Since that's how deduction works.

  • _J__J_ Pedant Registered User, __BANNED USERS regular
    _J_ wrote: »
    What is the non-emotive benefit of having children in a first world country?

    Do you run a small-family owned farm that needs a constant source of cheap labor? Did you somehow figure out if your child is likely to be the next president of the United States and usher in a New Age of World Peace and Order?

    It seems to me like you are trying mightily hard to do a cost-benefit analysis where you focus on the cost and throw away the benefit. There's nothing rational about this.

    I can understand farmers having children. They need free, cheap labor, and children offer that. Then as the parent gets older and isn't able to work the child takes over the farm, and the parent gets to reap the benefits of its labor, so to speak. That system of procreation / family economics makes sense to me.

    I don't own a farm, though. So the benefits I would gain are:
    1) Vague sense of immortality.
    2) Excuse to buy toys.

    I'm not sure what other actual benefits there are.

    Then you should 100% definitely NOT have a child.

    Probably.

    I understand that there are some enjoyable aspects to parenting. One of my professors talked about playing Yu Gi Oh with his son, and how he would build decks and kick the asses of his sons friends who came over to play. That seems like a fun thing to do. And, yeah, teaching the kid to hate what I hate would be enjoyable.

    However,
    1) There's no guarantee that I'll get the sort of kid who is disposed to doing those sorts of activities.
    2) There's no guarantee that I'll get the sort of kid who is able to do those sorts of activities.
    3) Those enjoyable acts treat the child as a means to my ends, rather than treat the child as an end in itself.

    A few of my friends who had kids liked to talk about all the things they wanted to do with the kid, and my thought was always, "Who the fuck said your kid would want to do that shit?" It seems incredibly strange to want to have a child so you can take it to baseball games, without considering the possibility that the kid may not like baseball. That's part of the complexity someone else mentioned: The kid has its own preferences and desires. So I can imagine a world in which I buy my kid a gameboy-X, and we play games, but the kid I actually spawn may not enjoy gameboy-X games.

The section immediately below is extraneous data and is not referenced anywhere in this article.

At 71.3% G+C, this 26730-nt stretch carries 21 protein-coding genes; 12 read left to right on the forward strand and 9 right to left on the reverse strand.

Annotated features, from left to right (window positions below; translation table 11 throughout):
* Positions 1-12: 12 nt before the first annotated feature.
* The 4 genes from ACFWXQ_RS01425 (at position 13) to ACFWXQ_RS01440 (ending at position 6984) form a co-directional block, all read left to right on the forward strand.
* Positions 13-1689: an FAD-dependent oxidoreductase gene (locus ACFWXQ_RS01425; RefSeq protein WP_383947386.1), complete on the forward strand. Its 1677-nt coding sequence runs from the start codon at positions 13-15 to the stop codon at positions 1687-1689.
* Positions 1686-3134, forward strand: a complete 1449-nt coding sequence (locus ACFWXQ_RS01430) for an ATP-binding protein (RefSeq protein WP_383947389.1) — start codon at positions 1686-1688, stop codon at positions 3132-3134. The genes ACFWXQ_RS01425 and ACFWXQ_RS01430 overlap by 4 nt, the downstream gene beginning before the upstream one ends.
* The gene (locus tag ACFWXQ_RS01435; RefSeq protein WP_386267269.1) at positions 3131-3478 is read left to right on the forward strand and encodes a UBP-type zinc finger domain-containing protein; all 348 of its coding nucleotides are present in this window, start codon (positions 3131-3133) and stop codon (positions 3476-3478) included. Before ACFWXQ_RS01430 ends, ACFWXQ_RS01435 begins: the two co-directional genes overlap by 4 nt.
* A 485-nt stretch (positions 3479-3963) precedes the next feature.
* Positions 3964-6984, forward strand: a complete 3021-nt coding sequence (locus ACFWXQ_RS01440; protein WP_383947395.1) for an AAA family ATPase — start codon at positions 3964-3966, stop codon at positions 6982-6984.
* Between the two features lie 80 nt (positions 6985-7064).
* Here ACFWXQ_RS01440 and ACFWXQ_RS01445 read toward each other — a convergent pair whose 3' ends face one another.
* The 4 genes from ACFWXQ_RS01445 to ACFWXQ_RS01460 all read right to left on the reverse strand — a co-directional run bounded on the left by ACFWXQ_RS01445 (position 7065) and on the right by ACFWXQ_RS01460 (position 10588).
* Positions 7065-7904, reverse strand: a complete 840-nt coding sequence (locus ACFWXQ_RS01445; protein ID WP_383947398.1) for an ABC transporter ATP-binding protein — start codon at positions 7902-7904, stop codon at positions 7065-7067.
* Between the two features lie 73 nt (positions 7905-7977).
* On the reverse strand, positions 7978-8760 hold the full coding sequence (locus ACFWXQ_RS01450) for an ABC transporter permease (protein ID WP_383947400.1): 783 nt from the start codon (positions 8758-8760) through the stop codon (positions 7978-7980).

It's a very complicated hypothetical, and only imagining the best possible outcomes seems...silly. Because you might spawn a child who gets leukemia at five years old and suffers a very painful, miserable death at age eight. Exposing one's self to that possibility seems problematic, but avoiding all procreation for the sake of avoiding that one possibility seems problematic as well.

    I just need a more elaborate flow chart.

    PLA
  • davidsdurionsdavidsdurions Your Trusty Meatshield Panhandle NebraskaRegistered User regular
    edited January 2013
    Luckily, we have Google.

    [url="should i have kids flowchart - Google Search
    http://www.google.com/search?hl=en&safe=off&client=ms-android-verizon&tbo=d&site=webhp&source=hp&q=should+i+have+kids+flowchart&oq=&gs_l=mobile-gws-hp.1.0.41l3.0.0.0.2753.1.0.0.1.1.0.0.0..0.0.les;..0.0...1ac."]should i have kids flowchart - Google Search[/url]

    Ed: yikes, my phone borked this post up awesomely. The link still does what I intended though, even though either my phone or Vanilla won't let me fix it now either...

    davidsdurions on
    PwH4Ipj.jpg
  • _J__J_ Pedant Registered User, __BANNED USERS regular
    Thanks, google:
    should-you-have-kids-pop.jpg

  • davidsdurionsdavidsdurions Your Trusty Meatshield Panhandle NebraskaRegistered User regular
    Exactly

    PwH4Ipj.jpg
  • marz_1982marz_1982 Registered User regular
    edited January 2013
    Forar wrote: »
    Just that everything I've heard says that they are expensive as hell.

    Technically, they're as expensive as you want them to be. Studies have shown that the amount spent on child expenses increases with household income - so the more money you have, the more you spend it on your kids, or the more they demand from you.